Legendary filmmaker Sidney Lumet (1924-2011), whose cinematic depiction of his hometown of New York is rivaled only by Martin Scorsese and Woody Allen in terms of lasting and prolific impressions, passed away in Manhattan on Saturday, April 9th, at age 86 from lymphoma.
You can’t say the man didn’t have a long and fruitful life, as he directed films for over half a century from the 1950’s all the way through the 2000’s, with successful stints directing stage and TV as well. I had feared for a while Lumet might be near the end as the workaholic who never turned down a job had no projects in the works since 2007’s Before the Devil Knows You’re Dead, which I initially named as the second best film of that amazing year behind only There Will be Blood.
For me, Lumet will always be remembered for directing one of my top five favorite films of all time – Network.
A master at directing ensembles and eliciting Oscar-winning performances from his casts, Lumet traversed genres and time, though those who argue he never developed a signature style are misguided. His classical use of framing, expert editing and astute attention to “The Performance” of those in front of his camera are interwoven and finely tuned throughout his greatest works – as are his generational “love letters” to Manhattan and popular music. Sure, you might not be able to recognize a Lesser Lumet film right off the bat, but a Great Lumet film (and there are more than a few) is instantly recognizable in my eyes.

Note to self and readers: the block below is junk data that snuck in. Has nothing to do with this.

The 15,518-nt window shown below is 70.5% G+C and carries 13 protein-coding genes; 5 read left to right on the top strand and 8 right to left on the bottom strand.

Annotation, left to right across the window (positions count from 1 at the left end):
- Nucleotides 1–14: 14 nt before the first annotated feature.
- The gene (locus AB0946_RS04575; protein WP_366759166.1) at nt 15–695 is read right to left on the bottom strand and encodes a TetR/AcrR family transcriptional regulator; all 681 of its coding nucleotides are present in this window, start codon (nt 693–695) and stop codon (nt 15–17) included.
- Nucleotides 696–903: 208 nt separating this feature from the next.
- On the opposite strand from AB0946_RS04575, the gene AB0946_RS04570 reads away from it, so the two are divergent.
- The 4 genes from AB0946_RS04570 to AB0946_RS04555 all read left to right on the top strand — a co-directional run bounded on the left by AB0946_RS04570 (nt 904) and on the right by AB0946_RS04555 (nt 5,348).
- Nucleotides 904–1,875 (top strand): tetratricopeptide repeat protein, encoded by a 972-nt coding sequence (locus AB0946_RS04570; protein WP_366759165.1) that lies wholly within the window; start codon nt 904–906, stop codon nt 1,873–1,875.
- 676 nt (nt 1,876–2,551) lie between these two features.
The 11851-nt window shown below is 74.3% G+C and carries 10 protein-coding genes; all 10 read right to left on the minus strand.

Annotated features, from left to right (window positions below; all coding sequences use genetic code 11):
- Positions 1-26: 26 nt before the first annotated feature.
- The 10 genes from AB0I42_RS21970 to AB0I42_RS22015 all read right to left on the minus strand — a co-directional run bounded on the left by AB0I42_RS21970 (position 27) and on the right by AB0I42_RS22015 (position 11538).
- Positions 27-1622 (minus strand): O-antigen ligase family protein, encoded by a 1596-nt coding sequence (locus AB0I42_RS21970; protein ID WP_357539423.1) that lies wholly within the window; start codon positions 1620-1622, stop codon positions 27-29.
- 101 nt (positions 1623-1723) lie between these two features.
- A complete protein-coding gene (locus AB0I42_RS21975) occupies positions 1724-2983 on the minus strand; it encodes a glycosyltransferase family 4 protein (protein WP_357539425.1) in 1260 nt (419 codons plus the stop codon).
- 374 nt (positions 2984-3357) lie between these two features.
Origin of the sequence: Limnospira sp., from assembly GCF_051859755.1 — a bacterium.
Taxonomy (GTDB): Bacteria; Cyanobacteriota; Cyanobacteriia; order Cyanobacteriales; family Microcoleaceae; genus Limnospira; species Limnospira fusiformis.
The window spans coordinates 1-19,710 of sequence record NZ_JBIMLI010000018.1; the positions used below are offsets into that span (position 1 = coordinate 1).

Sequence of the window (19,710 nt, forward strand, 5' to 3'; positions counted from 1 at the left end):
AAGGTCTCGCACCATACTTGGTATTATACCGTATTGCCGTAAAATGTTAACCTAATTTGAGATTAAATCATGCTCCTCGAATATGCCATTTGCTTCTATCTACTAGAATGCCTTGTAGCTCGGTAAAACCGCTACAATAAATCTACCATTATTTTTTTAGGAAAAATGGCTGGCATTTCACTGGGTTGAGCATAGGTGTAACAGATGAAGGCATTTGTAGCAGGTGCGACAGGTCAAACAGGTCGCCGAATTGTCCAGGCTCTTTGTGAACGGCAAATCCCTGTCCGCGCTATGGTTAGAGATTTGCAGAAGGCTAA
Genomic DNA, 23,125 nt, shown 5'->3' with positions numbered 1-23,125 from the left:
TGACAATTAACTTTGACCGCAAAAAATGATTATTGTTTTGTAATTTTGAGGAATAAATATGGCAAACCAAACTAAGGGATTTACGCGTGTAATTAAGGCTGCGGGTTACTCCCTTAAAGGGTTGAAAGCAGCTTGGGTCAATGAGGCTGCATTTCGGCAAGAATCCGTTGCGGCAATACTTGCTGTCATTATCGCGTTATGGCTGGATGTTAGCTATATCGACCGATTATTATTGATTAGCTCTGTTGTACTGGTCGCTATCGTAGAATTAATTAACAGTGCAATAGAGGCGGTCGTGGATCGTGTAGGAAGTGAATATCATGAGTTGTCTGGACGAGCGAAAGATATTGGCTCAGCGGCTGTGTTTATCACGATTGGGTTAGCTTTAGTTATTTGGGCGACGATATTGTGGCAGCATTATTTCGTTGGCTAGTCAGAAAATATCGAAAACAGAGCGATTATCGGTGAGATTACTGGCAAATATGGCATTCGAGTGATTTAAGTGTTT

Apart from Network (1976), which is in a class by itself, here’s my list of Lumet’s essentials:
- 12 Angry Men (1957)
- The Pawnbroker (1964)
- Serpico (1973)
- Dog Day Afternoon (1974)
- The Verdict (1982)
- Running on Empty (1988)
- Before the Devil Knows You’re Dead (2007)
Rest in peace, Mr. Lumet. There’s no reason to be “mad as hell.” Your contribution to cinema will never be forgotten.
Written by David H. Schleicher
Nice post, David. Lumet will be missed. I think my favorite Lumet movie is “The Verdict.” Every time I watch it, I see something new, and I love the way his camera stayed on characters to let them reveal themselves. That scene in the hospital when Newman’s lawyer is taking pictures of the young girl is absolutely stunning.
“Network” is most definitely in a class by itself. I haven’t seen it in years. It’s probably worth a rent right now, in honor of the old man.
Thanks for this post!
Cinda – yes, there were many great long takes and revealing silences in The Verdict. –DHS